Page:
2 Peter 3:8
But, beloved, be not ignorant of this one thing, that one day is with the Lord as a thousand years, and a thousand years as one day.
In Scripture, generally ‘a thousand years’ is simply indicative of a long period of time. The nearest example to its use here is found in Psalms 90:4, ‘For a thousand years in your sight are but as yesterday when it is past, and as a watch in the night’. There also the idea is that a thousand years is to God as but the passing of a brief period of time, the third of a night (the night was split into three watches). But such a use of ‘a thousand’ in Scripture to indicate ‘a great many’ is common.
Thus we have the following:
‘The Lord, the God of your fathers make you a thousand times so many more as you are, and bless you, as He has promised you!’ (Deuteronomy 1:11). Here it is simply the equivalent of our saying, ‘I have a thousand things to do.’ It simply means, ‘many times’.
‘And the man said to Joab, ‘Though I should receive a thousand shekels of silver in my hand, yet would I not put forth mine hand against the king's son: for in our hearing the king charged you and Abishai and Ittai, saying, Beware that none touch the young man Absalom’ (2 Samuel 18:12). This is similar to the first case and simply means a large round number.
‘For every beast of the forest is Mine, and the cattle on a thousand hills’ (Psalms 50:10). We can assume that no one asks who the cattle on the other hills belong to.
‘Your neck is like the tower of David built for an armoury, on which there hang a thousand bucklers, all shields of mighty men’ (Song of Solomon 4:4). Again the significance is of a large number.
‘And it shall come about in that day, that every place, where there were a thousand vines at a thousand silverlings, shall even be for briars and thorns (Isaiah 7:23). Again the significance is a large number.
‘Belshazzar the king made a great feast to a thousand of his lords, and drank wine before the thousand’ (Daniel 5:1). It is doubtful if this is intended to indicate an actual number. It rather means a large number of lords.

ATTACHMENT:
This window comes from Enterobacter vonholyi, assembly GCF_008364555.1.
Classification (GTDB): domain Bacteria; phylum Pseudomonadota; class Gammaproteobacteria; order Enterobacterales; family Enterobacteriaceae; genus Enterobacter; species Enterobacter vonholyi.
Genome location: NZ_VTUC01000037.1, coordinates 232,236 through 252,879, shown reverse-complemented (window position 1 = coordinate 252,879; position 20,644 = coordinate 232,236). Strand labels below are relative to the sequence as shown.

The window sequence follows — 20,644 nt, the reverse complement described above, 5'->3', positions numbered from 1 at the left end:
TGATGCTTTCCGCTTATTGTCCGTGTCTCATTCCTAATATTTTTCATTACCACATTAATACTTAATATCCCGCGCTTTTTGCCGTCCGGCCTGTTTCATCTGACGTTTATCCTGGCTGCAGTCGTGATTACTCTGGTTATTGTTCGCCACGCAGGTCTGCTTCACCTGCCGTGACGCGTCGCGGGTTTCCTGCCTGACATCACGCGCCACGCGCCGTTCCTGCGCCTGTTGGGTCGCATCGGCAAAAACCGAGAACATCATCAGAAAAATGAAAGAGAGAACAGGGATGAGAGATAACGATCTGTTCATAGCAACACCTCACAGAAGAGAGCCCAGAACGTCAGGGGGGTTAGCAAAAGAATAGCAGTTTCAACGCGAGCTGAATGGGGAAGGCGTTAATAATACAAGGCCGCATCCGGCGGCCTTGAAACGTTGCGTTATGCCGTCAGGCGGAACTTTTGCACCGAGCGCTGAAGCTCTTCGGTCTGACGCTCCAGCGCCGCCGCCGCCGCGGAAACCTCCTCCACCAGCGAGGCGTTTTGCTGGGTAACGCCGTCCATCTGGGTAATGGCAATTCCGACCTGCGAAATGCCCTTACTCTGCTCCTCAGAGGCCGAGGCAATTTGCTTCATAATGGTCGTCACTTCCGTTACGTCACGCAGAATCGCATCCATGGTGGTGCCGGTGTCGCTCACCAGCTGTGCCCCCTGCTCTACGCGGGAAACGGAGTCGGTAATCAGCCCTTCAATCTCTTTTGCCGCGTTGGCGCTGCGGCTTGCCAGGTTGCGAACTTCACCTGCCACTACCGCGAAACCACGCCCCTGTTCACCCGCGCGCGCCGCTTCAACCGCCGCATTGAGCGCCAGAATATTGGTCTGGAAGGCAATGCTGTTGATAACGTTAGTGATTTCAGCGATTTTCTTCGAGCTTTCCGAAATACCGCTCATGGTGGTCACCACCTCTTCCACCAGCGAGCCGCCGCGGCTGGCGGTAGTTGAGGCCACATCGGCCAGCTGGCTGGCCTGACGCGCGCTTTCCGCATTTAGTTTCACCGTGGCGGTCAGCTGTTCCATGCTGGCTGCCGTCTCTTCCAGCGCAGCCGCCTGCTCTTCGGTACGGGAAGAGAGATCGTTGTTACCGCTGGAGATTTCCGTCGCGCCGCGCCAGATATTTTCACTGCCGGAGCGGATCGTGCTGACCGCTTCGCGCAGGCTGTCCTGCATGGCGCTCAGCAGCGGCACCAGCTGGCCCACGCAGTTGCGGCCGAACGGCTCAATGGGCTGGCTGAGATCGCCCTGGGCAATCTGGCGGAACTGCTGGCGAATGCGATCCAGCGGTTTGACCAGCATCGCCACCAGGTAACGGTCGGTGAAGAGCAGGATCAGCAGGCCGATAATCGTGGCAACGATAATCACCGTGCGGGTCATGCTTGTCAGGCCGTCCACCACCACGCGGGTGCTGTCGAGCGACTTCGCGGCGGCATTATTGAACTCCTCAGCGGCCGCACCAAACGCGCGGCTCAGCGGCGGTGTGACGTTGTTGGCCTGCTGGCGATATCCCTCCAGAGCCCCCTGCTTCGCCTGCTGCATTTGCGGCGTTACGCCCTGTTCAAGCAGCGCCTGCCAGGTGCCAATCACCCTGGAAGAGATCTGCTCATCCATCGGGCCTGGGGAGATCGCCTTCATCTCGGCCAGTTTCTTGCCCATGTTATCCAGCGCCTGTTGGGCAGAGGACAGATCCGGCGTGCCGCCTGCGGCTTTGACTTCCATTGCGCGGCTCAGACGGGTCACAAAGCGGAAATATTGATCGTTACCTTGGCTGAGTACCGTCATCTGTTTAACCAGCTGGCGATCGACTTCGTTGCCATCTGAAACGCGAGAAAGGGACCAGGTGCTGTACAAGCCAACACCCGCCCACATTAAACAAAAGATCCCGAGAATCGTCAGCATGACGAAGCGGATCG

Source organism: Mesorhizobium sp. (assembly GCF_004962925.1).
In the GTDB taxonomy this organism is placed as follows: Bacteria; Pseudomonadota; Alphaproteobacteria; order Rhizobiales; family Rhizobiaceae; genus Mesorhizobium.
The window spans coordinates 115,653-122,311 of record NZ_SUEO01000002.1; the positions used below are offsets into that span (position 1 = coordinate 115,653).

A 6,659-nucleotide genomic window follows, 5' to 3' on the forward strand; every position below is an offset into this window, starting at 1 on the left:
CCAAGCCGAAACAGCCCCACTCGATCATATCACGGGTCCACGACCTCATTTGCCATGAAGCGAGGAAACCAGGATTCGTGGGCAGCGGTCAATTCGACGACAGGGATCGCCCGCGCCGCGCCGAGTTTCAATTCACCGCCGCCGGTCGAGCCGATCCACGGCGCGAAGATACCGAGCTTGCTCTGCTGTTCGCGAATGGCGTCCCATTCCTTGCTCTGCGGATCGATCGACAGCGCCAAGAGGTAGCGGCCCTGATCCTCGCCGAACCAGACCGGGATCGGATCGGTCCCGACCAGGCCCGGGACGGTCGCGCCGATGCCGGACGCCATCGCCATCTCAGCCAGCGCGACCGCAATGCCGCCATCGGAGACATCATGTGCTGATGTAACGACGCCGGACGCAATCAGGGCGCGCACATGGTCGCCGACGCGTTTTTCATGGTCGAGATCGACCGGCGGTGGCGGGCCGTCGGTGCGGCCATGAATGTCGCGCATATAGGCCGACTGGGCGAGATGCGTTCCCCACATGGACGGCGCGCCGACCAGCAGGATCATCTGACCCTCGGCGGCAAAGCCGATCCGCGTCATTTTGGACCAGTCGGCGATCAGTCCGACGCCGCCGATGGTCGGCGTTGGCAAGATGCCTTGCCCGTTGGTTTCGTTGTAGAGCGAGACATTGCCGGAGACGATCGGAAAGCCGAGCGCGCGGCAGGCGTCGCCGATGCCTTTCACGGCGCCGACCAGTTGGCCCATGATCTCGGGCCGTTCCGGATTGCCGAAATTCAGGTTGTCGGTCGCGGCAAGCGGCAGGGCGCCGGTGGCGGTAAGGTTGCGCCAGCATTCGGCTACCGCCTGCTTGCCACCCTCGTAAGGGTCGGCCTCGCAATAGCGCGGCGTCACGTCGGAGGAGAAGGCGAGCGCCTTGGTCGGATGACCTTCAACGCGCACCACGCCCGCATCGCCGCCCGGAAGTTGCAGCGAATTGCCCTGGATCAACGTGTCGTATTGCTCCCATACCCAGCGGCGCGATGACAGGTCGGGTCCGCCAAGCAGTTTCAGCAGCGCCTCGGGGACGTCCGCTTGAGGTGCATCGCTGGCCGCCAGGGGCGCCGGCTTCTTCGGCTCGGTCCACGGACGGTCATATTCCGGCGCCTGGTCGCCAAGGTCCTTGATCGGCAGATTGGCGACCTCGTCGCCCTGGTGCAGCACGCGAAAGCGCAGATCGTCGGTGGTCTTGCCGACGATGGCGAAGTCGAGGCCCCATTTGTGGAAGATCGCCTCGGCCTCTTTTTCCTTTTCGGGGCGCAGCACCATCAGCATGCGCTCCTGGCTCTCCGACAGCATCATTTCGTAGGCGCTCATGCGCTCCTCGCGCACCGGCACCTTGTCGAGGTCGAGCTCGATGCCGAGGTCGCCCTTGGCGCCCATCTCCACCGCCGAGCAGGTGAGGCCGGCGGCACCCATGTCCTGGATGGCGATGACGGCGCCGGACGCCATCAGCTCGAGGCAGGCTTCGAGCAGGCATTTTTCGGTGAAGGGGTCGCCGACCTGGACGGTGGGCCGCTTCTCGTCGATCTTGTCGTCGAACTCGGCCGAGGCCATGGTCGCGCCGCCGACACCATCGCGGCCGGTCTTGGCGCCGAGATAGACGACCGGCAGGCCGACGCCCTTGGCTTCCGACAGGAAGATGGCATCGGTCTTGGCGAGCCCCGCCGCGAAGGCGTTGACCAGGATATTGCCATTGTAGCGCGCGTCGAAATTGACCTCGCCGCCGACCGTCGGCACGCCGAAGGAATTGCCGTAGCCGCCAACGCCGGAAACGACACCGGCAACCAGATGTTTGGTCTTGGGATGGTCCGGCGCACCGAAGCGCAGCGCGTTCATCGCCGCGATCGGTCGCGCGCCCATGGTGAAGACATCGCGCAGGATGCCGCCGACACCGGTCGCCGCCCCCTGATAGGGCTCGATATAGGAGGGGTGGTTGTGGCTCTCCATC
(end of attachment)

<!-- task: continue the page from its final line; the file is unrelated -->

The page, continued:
More significant in this context are the examples where ‘a thousand’ is used with a time word indicating the passage of time:
‘Know therefore that the Lord your God, He is God, the faithful God, Who keeps covenant and mercy with those who love Him and keep His commandments to a thousand generations’ (Deuteronomy 7:9). We suspect here that no one would suggest here that God’s mercy would fail once the thousand generations were past, nor that it bound God specifically to a thousand generations. It simply means a great many generations.
‘For a day in Your courts is better than a thousand. I had rather be a doorkeeper in the house of My God, than to dwell in the tents of wickedness’ (Psalms 84:10). Again the significance of ‘a thousand’ is ‘many’, and once more in a time context.
‘For a thousand years in your sight are but as yesterday when it is past, and as a watch in the night’ (Psalms 90:4). Here the idea is of a large number, (he could have used any large round number). It is important here because it refers both to how God sees time, and to a time context.
‘He has remembered His covenant for ever, the word which He commanded to a thousand generations’ (Psalms 105:8). Here again we have a reference to God’s view of time and it is related specifically to the passing of time and to a time word, ‘generations’. No one would suggest that here the idea is that after a thousand generation He would forget His covenant, nor that He is indicating that a thousand generations will actually be achieved.
‘Yes, though he live a thousand years twice told, yet has he seen no good. Do not all go to one place?’ (Ecclesiastes 6:6). Here ‘a thousand years’ signifies a long time, and interestingly it can without difficulty be seen as two thousand.
‘And he laid hold on the monster, the old Serpent who is the Devil, and bound him for a thousand years, and cast him into the Abyss, --- that he should deceive the nations no more until the thousand years be finished’ (Revelation 20:5). There are no Scriptures anywhere else that suggest any other than that this is simply referring to a long period of time.
‘And they lived and reigned with Christ a thousand years. The rest of the dead lived not again until the thousand years should be finished --- they shall be priests of God and of Christ, and shall reign with Him a thousand years’ (Revelation 20:4-6). Again there are no Scriptures anywhere else that suggest that the thousand here is to be taken literally.
All this would seem to stress the fact that when God says ‘a thousand years’ it simply means a long extent of time, although not a long time to God. And this is especially so as his statement is not just that a day can be seen as a thousand years, but that a thousand years is also to God the equivalent of one day. A thousand years is but a blink of His eye. - - - Peter Pett
DON'T BELIEVE THE HYPE!!!
There's absolutely no warrant in the Scripture to exegetically come to such a conclusion as the subject of this thread is implying.